During a press visit to Central Florida in 2009, I immediately fell in love with Fantasy in Flight. As someone who loves to fly, I was captivated by the history and aircraft collection that owner Kermit Weeks put together. Visitors learned the history of aviation starting with man’s earliest efforts to take flight and then how aviation played a role in both World War I and World War II. In fact, in the WWII exhibit, you even got to climb aboard a B-17 Flying Fortress, and experience how military personnel fought the enemy by air.
Afterward, visitors moved into the hangars, where they could view Weeks’ aviation collection. Since the 1970s, Weeks has amassed more than 140 civilian and military aircraft, all of which are still in flyable condition. The collection ranges from a 1916 Morane-Saulnier monoplane to a 1944 P-51C Mustang from World War II, and many pieces in between. Two of my favorites are the 1917 Fokker DR-1 Triplane that resembles Snoopy’s nemesis The Red Baron, and an Army helicopter used by MASH units like those we saw in all those “M*A*S*H” episodes.
Sadly, on March 4, I received this bit of news via the Fantasy of Flight Facebook page: “After 18 years of being in operation, it’s time we close the attraction and move forward toward creating the vision for what I know Fantasy of Flight can become,” Weeks said. Right now, plans are to focus on restoration and maintenance of aircraft, with a focus on hosting corporate and special events. These include team building excursions, birthday parties and weddings. Thankfully, there are plans to reopen to the public later this year with, as Weeks stated, “an aspect of the collection in a reduced capacity and admission price.”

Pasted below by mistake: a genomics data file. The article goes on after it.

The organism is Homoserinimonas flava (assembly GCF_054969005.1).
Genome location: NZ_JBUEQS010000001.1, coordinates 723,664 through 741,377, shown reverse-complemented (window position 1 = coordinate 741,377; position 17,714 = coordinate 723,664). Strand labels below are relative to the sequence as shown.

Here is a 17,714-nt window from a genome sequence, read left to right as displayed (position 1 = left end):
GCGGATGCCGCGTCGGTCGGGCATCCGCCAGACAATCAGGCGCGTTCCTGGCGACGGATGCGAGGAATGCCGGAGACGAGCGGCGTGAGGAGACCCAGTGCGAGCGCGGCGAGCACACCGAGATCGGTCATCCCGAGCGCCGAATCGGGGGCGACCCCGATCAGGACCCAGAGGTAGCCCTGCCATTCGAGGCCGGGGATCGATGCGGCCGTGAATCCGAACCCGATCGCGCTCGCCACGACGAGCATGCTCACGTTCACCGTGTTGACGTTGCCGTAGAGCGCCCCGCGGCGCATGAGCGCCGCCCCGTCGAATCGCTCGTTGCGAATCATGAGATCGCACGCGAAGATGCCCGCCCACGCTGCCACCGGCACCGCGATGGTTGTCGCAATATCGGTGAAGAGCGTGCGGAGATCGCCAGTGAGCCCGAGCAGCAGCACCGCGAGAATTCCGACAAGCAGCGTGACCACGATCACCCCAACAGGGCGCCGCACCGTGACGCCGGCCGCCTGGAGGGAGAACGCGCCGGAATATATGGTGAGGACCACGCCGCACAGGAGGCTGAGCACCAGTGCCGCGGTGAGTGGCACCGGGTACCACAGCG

Although I don’t know how that will take form, I do know I will be looking forward to the announcement that Fantasy of Flight will be welcoming the public to once more view its incredible collection. In the meantime, visitors can still head over and tackle Wing WalkAir, a new ropes course with a zipline. During my recent visit to Fantasy of Flight, my daughter and I took to the air on the ropes course. Rising up three levels to a height of 40 feet in the air, Wing WalkAir features horizontal ladders, balance beams, rope walls and other challenges as you make your way through the course.
My daughter completed a ropes course a couple of years ago as I watched, but I was excited to go with her this time around. Although she was nervous at the beginning, she refused to stop and instead persevered through each new challenge. I let her choose which new path she wanted to take and was thrilled each time she celebrated with a giddy, “I did it!” at the conclusion. It’s a great ropes course for all skill levels, and one I hope to experience again in the future.
Until Fantasy of Flight reopens to the general public, I highly recommend celebrating your next special occasion at the facility and finding your own path on the Wing WalkAir course. It could be your own small journey of self-discovery just as Fantasy of Flight embarks on its own path. And be sure to follow Fantasy in Flight’s evolution on its Facebook page. As Weeks stated, ““This isn’t the end of Fantasy of Flight, it’s just the next step on the company’s journey to become what it was always meant to be – a quality attraction that uses entertainment as a means to an end for self-discovery and self-transformation. Think of this as a caterpillar going into its cocoon. We expect to re-emerge as a brand-new butterfly!” Now why would you want to miss that?
Disclosure: Karon and her family visited Fantasy of Flight as guests of the attraction. All opinions are her own.